Performance Modeling Tools Overview

Performance modeling tools predict the energy a user-defined PV system will produce in a given location, assuming it is properly installed with the components specified. Modeling tools use a series of mathematical equations to simulate power input and output values for specific electrical components, and then estimate PV system energy production on an hourly basis and aggregate these values to predict annual energy production. Industry stakeholders rely on performance model predictions for a wide variety of purposes: optimizing designs; informing proposals, contracts and performance guarantees; securing financing; calculating capacity factor; studying utility system impacts; and executing energy tests. System designers, integrators, project developers and researchers have access to both free and fee-based performance modeling tools to meet these needs.

Free Tools

The National Renewable Energy Laboratory (NREL) offers two free grid-connected PV system performance-modeling tools, with somewhat different target markets—PVWatts, for residential system integrators or preliminary performance estimates on larger projects; and the System Advisor Model, for advanced user groups such as project developers and equipment manufacturers.

PVWatts. NREL released the PVWatts Calculator ( in 1999, billing it as “a performance calculator for grid-connected PV systems.” The cloud-based software platform is one of NREL’s most trafficked websites, attracting more than 20,000 users per month. The authors of the NREL report “Validation of Multiple Tools for Flat Plate Photovoltaic Modeling Against Measured Data” refer to PVWatts as “a relatively simple PV performance estimation tool [with few inputs] designed to give users a starting point for evaluating the feasibility of a PV system.” As such, users primarily rely on PVWatts for estimating residential PV system performance or generating preliminary energy estimates for larger systems.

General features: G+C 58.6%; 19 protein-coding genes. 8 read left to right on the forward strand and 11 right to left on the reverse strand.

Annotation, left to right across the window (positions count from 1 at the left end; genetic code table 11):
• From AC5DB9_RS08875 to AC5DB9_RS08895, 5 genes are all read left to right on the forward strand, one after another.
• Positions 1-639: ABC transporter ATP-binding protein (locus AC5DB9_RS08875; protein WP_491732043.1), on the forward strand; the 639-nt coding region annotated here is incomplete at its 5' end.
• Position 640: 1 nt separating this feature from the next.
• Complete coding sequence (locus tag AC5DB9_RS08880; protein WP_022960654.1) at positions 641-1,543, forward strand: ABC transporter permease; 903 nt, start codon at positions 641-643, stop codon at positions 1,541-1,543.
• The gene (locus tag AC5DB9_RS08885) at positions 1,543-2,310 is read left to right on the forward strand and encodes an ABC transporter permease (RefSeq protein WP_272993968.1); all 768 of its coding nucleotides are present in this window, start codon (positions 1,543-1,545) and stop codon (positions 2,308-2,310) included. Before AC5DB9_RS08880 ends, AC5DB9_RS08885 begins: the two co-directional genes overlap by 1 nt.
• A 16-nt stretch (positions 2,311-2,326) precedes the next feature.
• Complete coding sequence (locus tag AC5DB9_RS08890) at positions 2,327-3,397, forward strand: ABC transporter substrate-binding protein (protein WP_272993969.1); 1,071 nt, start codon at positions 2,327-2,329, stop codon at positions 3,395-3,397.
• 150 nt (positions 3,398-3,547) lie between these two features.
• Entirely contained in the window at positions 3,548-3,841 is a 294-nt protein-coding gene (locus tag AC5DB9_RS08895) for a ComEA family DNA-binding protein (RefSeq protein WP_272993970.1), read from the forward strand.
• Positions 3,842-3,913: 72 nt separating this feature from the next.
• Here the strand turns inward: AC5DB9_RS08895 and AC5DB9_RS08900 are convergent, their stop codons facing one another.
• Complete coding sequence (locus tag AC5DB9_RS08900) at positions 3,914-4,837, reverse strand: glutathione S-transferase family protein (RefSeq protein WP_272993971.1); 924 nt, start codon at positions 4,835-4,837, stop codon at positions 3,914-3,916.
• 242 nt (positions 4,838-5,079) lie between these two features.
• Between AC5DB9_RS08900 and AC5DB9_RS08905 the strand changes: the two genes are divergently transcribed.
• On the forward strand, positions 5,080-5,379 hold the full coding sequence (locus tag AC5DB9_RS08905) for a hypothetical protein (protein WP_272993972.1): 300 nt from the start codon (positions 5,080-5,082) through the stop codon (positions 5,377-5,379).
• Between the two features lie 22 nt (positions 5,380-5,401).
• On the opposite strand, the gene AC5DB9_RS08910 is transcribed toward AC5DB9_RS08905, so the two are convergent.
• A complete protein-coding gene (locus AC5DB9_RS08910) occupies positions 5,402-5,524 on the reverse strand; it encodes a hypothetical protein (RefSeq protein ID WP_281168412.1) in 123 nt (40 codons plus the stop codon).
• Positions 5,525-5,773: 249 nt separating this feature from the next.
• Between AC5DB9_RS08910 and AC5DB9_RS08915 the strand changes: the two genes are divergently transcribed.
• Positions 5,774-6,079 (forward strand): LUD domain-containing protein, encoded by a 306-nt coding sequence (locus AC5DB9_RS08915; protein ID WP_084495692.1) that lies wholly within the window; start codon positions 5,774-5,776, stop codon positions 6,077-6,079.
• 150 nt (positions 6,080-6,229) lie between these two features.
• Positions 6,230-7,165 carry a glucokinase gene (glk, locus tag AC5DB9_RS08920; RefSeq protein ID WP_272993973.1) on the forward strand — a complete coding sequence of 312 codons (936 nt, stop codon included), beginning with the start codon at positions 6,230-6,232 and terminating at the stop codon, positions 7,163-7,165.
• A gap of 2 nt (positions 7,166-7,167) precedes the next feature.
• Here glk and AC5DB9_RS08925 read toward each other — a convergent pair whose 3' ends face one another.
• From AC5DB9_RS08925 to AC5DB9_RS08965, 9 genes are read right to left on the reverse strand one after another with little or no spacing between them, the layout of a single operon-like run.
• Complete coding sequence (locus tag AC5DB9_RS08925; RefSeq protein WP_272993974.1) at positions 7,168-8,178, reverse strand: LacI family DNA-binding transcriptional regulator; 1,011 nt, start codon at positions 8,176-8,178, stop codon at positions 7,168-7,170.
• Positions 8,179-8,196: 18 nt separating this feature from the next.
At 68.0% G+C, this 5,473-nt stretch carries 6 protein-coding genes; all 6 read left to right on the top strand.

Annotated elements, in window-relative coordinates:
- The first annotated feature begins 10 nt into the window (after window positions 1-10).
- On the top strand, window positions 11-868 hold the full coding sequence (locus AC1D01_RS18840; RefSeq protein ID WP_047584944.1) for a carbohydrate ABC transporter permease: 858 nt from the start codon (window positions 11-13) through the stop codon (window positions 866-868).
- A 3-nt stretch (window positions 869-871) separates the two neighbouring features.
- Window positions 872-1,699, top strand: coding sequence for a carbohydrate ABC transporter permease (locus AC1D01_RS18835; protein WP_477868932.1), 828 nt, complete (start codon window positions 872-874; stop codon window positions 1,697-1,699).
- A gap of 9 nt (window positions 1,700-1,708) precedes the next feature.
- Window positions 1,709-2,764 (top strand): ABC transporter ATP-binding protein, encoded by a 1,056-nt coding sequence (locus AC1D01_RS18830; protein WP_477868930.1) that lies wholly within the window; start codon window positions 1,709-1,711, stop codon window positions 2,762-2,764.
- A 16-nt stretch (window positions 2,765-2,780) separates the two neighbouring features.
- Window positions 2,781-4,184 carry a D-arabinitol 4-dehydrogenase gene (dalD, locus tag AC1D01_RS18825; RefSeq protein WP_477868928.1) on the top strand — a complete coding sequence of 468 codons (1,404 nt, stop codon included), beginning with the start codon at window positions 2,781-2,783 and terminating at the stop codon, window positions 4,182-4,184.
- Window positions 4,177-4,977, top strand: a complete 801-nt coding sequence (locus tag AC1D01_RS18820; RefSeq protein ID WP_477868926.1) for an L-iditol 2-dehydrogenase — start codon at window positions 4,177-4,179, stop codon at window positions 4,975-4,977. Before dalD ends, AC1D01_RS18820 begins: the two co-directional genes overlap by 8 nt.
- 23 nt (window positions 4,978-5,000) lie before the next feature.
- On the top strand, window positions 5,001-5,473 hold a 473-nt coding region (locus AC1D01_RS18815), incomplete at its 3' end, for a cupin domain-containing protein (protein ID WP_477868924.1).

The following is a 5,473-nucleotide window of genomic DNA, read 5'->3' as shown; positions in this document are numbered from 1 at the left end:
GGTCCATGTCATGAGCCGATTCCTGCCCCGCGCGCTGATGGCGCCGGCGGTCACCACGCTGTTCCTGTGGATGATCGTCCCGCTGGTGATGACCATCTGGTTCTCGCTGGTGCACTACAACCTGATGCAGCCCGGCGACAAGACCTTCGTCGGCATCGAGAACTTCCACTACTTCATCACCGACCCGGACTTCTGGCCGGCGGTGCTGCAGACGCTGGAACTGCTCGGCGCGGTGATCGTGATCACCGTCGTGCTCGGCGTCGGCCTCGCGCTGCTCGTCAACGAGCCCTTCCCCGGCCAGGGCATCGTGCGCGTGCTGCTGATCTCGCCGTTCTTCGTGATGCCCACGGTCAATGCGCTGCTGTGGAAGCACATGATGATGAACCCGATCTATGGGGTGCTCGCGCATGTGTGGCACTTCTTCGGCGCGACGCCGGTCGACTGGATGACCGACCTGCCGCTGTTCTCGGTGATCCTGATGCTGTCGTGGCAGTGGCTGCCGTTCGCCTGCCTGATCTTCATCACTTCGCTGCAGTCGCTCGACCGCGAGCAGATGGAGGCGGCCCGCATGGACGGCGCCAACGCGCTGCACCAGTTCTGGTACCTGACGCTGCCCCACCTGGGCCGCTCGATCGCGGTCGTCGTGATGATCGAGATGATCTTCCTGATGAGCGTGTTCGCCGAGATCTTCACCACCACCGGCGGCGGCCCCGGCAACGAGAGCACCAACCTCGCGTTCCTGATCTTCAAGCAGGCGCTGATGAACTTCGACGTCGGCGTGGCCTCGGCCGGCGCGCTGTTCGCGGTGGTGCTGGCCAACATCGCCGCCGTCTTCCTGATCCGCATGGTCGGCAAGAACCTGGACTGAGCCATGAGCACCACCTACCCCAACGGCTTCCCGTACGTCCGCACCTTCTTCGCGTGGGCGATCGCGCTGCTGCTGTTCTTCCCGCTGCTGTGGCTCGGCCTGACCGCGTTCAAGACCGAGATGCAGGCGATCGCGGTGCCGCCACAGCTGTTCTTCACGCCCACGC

In September 2014, NREL released a new version of PVWatts that features an improved user interface and more-accurate algorithms. Whereas earlier versions of PVWatts assumed a default dc derate value of 77%, which notoriously underestimated system performance, the new version uses a default system loss percentage of 14% and generates 7–9% higher production estimates for fixed-tilt PV systems. The new version of PVWatts also allows users to select from different weather data, use a Google Maps–based roof layout tool, and specify advanced parameters such as dc-to-ac ratio and ground coverage ratio.

Based on the specified ground coverage ratio, PVWatts now incorporates basic estimates of interrow shading losses for single-axis tracker systems with or without backtracking. However, PVWatts relies on single, static annual percentage loss factors to estimate the impacts of shading, soiling and snow on production. Efficiency is the only module or inverter performance characteristic that users can define in PVWatts. By comparison, all of the other tools discussed in this article either include extensive inverter and module databases or allow users to import or manually input component-specific performance characteristics.

System Advisor Model (SAM) NREL developed SAM ( in 2005. It revises the desktop software program on an annual basis and released the most recent revision in June 2015. Like many of the other advanced modeling tools, SAM calculates PV system performance using mathematical submodels developed by governmental and academic organizations, including NREL, Sandia National Laboratories, the University of Wisconsin and others. For example, Sandia National Laboratories provides submodels used to define array and inverter performance. Richard Perez, a research professor at the University at Albany, State University of New York, created a widely used submodel for the complex process of translating horizontal surface irradiance values to plane-of-array irradiance values. The target market for SAM includes advanced user groups such as project developers, policymakers, equipment manufacturers and researchers.

When generating performance predictions, SAM users can choose between the simple PVWatts model and a more granular model with user-selectable submodels. The latter option lets users model system production based on module- or inverter-specific performance characteristics, as well as account for losses due to environmental variables such as soiling or snow. The platform includes powerful statistical analysis tools that allow users to run Monte Carlo simulations or study weather variability via a P50/P90 analysis. SAM also has more in-depth financial analysis capabilities than many other modeling tools. Users can choose between eight different financial models for PV systems, ranging from commercial power purchase agreements to third-party leases.

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